International tribunal for the Former Yugoslavia finds Ratko Mladic guilty of genocide and crimes against humanity

22nd November 2017: The International Criminal Tribunal for the former Yugoslavia (ICTY) in The Hague today sentenced former Bosnian Serb commander Ratko Mladic to life in prison for his role in genocide, war crimes, and crimes against humanity carried out during the 1992-1995 Bosnian War. SRT grantee Physicians for Human Rights (PHR), which conducted multiple mass grave investigations across the former Yugoslavia in the 1990s for the Tribunal, greeted the verdict as a victory for international justice and for the victims of Mladic’s crimes.

Among his crimes, Mladic was convicted for his role in organising a campaign of genocide against non-Serbs across the former Yugoslavia; orchestrating the four-year siege of the city of Sarajevo; and carrying out the multi-day massacre in 1995 of more than 7,000 Muslim men and boys in the town of Srebrenica. Indicted in 1995, Mladic remained a fugitive for 16 years until his arrest in May 2011. He was transferred to the ICTY and his trial began in 2012. Among the 377 witnesses who appeared in court was William D Haglund, PhD, director of PHR’s international forensic programme from 1998 until 2006. Dr Haglund oversaw PHR’s work in the former Yugoslavia and was appointed the United Nations’ senior forensic advisor.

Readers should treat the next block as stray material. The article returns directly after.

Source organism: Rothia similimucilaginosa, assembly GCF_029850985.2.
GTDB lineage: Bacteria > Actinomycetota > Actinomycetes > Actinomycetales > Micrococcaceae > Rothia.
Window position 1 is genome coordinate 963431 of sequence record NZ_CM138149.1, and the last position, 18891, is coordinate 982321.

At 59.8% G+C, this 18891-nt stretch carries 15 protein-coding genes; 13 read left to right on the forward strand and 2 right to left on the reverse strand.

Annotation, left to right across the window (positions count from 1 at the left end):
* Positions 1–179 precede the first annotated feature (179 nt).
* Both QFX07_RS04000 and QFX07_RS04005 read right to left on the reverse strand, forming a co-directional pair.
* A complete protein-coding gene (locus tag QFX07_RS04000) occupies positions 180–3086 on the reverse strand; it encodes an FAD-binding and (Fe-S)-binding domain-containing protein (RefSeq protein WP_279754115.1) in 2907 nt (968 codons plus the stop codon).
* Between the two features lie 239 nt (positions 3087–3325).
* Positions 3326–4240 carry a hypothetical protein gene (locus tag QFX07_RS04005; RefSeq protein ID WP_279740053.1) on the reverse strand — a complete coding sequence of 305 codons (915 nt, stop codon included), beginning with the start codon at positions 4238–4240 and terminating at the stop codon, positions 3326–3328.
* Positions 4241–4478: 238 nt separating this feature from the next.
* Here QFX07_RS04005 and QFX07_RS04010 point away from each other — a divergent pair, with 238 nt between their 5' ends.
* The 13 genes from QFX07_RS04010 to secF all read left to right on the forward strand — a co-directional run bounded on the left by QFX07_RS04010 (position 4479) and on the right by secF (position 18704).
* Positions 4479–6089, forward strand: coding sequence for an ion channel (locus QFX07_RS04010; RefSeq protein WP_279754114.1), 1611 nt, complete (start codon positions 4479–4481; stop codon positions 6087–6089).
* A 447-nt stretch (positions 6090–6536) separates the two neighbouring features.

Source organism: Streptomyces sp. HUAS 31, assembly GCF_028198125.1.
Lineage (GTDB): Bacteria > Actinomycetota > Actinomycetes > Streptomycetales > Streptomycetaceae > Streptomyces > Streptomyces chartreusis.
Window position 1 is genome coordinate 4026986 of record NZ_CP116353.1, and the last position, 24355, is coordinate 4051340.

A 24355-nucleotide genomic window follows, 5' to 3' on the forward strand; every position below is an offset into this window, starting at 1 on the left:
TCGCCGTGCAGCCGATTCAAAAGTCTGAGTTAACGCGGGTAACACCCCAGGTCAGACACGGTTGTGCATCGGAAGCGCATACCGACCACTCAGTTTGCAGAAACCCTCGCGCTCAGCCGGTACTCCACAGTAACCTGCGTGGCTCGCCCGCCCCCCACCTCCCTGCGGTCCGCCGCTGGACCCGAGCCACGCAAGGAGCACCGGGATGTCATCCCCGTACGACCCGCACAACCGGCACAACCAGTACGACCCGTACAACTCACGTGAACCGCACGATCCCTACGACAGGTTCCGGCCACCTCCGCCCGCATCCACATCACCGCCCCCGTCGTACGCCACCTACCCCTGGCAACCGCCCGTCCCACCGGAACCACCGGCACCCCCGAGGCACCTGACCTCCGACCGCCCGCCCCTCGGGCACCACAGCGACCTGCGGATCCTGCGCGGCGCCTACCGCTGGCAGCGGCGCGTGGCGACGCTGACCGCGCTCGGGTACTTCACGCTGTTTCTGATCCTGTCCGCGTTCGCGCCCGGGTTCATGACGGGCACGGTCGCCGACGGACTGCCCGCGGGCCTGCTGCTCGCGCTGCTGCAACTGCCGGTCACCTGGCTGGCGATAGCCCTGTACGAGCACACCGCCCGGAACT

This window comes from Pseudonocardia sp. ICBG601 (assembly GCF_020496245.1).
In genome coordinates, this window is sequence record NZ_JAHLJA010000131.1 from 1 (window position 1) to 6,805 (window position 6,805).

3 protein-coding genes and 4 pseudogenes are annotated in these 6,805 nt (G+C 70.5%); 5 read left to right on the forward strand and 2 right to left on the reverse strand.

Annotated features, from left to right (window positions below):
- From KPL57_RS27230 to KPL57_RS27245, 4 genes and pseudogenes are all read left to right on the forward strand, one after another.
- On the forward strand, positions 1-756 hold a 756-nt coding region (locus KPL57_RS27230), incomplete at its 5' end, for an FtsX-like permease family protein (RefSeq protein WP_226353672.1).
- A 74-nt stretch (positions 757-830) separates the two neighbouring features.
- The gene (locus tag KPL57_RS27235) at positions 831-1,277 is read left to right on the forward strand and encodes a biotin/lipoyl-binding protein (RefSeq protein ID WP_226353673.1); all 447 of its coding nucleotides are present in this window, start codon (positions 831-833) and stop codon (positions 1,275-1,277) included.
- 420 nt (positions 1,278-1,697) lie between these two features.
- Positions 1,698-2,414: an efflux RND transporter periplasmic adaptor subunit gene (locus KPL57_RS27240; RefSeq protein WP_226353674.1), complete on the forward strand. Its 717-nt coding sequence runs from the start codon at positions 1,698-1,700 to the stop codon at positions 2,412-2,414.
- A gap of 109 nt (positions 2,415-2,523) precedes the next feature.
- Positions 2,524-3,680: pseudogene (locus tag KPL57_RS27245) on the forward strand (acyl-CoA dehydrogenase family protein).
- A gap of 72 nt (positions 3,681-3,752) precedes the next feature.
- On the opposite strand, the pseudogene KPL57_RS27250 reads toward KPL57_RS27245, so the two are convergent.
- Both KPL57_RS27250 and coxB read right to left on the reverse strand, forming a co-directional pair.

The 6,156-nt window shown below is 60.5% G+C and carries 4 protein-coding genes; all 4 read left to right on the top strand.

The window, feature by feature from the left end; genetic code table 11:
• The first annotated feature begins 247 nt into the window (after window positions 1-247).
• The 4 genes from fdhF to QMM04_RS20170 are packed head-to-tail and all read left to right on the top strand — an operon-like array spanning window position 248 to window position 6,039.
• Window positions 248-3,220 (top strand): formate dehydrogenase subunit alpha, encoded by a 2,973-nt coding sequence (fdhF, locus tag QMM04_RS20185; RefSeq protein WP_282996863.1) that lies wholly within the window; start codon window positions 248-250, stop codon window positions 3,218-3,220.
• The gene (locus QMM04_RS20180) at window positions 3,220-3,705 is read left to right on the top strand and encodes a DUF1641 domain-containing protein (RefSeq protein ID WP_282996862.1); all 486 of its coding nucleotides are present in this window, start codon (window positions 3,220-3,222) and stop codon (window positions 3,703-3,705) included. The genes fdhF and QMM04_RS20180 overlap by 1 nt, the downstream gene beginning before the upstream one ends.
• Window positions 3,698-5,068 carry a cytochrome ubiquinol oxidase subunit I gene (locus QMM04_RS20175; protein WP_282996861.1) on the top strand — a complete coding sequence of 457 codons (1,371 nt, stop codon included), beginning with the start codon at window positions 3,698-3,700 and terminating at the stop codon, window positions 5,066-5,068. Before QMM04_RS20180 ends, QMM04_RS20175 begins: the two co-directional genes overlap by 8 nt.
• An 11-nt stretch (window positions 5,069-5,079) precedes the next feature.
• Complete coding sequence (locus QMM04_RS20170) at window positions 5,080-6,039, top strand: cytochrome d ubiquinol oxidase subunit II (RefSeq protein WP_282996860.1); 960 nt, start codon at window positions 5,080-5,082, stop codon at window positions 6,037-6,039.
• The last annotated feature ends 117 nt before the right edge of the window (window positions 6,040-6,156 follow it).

PHR’s director of international policy and partnerships, Susannah Sirkin, said, ‘After more than two decades, today’s verdict offers a measure of justice for all those who suffered from Mladic’s unconscionable crimes […] Amid conflicts and even immediately afterward, the painstaking work of gathering evidence can sometimes feel futile. But it’s those efforts that often yield the most important outcomes. This verdict shows that their work, and the work of all those who document such egregious crimes, is necessary in the global fight against impunity.’

The ICTY is scheduled to shut down later this year.

Full statement from PHR’s website:

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